MSB Accounts Face Increased AML Pressure

June 09, 2017

Regulators are cracking down on financial institutions with insufficient or non existent anti-money laundering (AML) programs. Between January and June of 2017, FinCEN brought two actions for AML violations against financial institutions, one resulting in a $184 million penalty.
According to the enforcement cases, faulty AML programs lead to a breakdown in reporting, including a lack of Suspicious Activity Reports (SARs) and Currency Transaction Reports (CTRs). Both of these reports are integral to a comprehensive and efficient compliance protocol.

Anti-Money Laundering Regulation

AML regulation is enforced by the Financial Crimes Enforcement Network (FinCEN) in accordance with the Bank Secrecy Act (BSA) of 1970. The BSA outlines the systems, standards, and controls for financial institutions. Specifically, the BSA requires financial institutions to work alongside government agencies to prevent, detect, and prosecute financial crime.
Under the BSA, financial institutions are required to design, implement, and report on their AML efforts. The BSA was designed to encourage coordination and clear communication between financial institutions and enforcement agencies. To achieve this goal, financial institutions are required to follow protocol for record keeping and reporting.
This protocol includes:

  1. Keeping records of cash purchases of negotiable instruments
  2. Filing reports of cash purchases of these negotiable instruments (greater than $10,000 a day)
  3. Reporting suspicious activity potentially relating to money laundering, tax evasion, terrorist financing, identity theft, or other financial crimes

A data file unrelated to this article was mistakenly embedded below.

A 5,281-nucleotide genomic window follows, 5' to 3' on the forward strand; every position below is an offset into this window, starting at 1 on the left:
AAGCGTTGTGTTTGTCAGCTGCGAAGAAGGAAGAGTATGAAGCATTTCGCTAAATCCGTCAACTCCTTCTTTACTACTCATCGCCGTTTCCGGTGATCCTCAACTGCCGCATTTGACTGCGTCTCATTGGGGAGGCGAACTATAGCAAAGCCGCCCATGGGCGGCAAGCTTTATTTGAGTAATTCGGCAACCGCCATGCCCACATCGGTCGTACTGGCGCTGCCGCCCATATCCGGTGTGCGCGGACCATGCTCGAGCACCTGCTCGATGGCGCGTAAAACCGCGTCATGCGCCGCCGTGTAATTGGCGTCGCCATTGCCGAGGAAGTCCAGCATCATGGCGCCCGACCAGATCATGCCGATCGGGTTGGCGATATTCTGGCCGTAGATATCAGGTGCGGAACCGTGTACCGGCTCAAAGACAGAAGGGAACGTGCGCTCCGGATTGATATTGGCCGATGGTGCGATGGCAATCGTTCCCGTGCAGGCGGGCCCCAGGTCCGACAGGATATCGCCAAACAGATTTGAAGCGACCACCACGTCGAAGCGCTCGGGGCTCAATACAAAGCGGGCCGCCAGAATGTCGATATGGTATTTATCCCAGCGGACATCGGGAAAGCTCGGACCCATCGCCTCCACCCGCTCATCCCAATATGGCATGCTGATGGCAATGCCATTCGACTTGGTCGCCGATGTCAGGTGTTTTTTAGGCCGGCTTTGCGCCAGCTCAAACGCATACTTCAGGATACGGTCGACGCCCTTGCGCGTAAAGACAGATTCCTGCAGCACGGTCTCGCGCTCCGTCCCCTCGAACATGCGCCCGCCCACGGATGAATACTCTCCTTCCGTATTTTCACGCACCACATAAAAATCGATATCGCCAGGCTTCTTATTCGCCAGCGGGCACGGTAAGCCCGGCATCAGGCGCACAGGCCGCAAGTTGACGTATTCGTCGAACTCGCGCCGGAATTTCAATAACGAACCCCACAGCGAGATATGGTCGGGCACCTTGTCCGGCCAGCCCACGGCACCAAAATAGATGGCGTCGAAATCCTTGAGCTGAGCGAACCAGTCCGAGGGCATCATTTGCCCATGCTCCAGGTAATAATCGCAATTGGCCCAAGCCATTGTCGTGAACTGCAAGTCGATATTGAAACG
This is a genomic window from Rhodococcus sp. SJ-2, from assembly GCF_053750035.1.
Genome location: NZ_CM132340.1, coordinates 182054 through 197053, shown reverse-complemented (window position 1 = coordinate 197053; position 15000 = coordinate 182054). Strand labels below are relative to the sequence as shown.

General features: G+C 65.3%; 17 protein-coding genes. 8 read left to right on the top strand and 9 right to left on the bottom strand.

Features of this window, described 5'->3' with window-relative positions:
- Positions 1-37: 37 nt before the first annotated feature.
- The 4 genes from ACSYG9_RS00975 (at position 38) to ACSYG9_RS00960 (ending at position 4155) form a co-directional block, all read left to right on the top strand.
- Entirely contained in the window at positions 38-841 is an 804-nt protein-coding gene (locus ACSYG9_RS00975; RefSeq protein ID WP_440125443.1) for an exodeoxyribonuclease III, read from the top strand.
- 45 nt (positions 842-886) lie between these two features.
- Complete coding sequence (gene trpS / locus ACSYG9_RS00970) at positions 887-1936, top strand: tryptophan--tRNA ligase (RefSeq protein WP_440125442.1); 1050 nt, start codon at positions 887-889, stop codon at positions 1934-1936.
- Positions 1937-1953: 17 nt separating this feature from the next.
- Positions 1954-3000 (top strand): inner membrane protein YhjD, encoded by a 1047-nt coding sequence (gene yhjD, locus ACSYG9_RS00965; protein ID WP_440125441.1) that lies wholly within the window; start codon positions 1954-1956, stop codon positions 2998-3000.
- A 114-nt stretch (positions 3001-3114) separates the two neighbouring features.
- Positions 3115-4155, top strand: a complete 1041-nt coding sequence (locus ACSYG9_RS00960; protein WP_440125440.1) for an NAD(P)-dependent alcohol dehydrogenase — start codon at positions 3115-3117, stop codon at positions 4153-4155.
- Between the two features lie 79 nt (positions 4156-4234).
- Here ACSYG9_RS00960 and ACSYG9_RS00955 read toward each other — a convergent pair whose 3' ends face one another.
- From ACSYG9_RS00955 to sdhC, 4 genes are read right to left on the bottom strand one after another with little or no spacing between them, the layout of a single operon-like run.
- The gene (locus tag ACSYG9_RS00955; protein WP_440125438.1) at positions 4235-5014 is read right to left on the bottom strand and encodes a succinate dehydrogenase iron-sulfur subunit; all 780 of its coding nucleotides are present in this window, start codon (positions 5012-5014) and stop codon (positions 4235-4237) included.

To accomplish these requirements, financial institutions keep detailed reports. The types of reports banks are required to file include:

  1. Currency Transaction Report (CTR): a report for cash transactions over $10,000 in one business day, whether as one transaction or a combination of cash transactions. The CTR is filed electronically with FinCEN.
  2. Monetary Instrument Log (MIL): a report for cash purchases of monetary instruments including money orders, cashier’s checks, or traveler’s checks between $3,000 and $10,000 in value. The MIL is kept on record for 5 years at the financial institution, ready to be produced if requested by examiner or compliance auditor.
  3. Suspicious Activity Report (SAR): a report of a cash transaction where the customer appears to be attempting to elude BSA requirements or commit a financial crime. In this case, the customer is not notified of the SARs and the report is filed with FinCEN.

These requirements are outlined in any comprehensive compliance program. For financial institutions, a compliance department oversees the processes to ensure nothing is overlooked.

Current AML Trends

At its core, AML is designed to promote transparency and increase communication. Both are vital for fighting financial crime. In recent years, regulators are cracking down on how financial institutions meet compliance requirements. US regulators are keeping a sharp eye on internal systems and processes, timely detection and reporting of potential suspicious activity, and the ways conduct can affect individual liability for employees.
The following areas of AML regulation are being scrutinized:

  1. Gaps in establishing and following adequate policies and procedures
  2. Failure to adapt AML programs to a specific business model
  3. Inadequate due diligence for opening new accounts and maintaining current accounts